Not the Roar of the Lion

March 01, 2001

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Provided by: NASA
Summary authors & editors: Jim Foster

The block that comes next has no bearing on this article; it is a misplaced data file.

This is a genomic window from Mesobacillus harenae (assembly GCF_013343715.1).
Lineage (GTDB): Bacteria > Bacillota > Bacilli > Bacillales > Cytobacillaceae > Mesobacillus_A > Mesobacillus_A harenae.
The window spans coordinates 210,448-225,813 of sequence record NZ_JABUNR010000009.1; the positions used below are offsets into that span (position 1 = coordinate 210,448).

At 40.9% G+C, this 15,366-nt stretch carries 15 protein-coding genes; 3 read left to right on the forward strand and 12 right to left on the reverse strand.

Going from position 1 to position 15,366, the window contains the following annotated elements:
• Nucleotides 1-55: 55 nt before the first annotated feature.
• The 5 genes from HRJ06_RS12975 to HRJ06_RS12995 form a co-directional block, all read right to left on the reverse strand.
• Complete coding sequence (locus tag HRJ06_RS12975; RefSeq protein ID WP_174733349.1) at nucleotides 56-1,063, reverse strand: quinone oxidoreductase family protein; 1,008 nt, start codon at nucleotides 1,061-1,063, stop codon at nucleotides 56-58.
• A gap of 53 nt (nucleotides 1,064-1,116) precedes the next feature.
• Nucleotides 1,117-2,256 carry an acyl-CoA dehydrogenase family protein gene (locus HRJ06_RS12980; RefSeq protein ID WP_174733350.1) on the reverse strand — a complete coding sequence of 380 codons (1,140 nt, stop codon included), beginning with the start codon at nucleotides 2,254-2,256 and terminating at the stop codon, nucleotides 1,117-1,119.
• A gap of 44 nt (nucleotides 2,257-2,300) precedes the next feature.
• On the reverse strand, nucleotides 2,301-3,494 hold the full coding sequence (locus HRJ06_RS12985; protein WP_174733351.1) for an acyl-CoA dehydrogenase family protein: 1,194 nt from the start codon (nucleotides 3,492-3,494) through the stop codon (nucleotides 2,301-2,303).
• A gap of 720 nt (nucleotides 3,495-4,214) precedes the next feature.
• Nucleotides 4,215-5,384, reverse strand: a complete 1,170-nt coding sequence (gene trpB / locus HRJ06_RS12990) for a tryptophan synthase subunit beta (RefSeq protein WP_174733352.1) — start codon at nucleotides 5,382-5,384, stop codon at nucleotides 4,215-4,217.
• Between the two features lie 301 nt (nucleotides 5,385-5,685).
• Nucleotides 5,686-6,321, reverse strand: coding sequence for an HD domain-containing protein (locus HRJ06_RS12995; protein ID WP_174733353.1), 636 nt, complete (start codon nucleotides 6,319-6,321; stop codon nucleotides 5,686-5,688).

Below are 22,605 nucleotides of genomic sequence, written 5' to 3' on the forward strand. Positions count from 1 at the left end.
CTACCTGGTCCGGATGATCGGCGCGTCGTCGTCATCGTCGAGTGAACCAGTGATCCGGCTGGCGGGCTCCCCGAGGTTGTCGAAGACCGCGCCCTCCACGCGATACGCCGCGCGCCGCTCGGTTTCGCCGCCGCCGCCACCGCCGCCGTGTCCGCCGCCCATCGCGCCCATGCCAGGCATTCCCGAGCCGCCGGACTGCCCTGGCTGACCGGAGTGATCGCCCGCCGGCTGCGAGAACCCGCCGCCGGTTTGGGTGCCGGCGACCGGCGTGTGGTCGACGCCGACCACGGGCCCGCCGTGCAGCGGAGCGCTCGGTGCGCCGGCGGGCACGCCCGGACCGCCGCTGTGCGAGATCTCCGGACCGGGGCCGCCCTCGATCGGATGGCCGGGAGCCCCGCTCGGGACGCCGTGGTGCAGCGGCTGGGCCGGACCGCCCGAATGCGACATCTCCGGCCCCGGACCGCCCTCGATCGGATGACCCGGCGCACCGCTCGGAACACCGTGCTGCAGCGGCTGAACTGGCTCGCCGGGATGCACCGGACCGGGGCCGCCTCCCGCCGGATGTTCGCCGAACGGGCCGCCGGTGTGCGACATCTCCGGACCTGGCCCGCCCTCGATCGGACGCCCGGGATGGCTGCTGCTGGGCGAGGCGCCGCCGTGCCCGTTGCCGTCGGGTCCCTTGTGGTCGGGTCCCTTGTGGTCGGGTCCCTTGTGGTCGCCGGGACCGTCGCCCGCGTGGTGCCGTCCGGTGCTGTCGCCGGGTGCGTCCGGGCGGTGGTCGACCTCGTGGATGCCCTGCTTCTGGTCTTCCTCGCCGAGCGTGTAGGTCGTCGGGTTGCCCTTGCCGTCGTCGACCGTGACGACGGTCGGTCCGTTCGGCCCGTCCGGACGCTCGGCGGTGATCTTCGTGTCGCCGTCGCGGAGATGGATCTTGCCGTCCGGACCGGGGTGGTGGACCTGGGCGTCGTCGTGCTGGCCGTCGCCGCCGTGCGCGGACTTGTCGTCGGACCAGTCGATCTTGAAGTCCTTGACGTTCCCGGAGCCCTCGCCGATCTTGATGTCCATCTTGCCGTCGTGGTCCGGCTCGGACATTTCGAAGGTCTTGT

March may sometimes come in like a lion, but the roar one hears may not come from a ferocious gust of wind but rather from a supesonic aircraft. The photo above shows sound waves emanating from a jet moving faster than 760 miles per hour (the approximate speed of sound in air at sea level). The circular rings are camera artifacts. As a jet accelerates faster than the speed of sound, it pushes on the sound waves in front of it. However, since sound waves can't move faster than the speed of sound, they pile up against each other. These piled up waves are known as shock waves, the largest of which form at the tip and tail of the plane. A listener on the surface hears the sound, all at once, as the accumulated cone of shock waves passes - the waves emitted over a longer period of time reach the listener's ear about at the same time.

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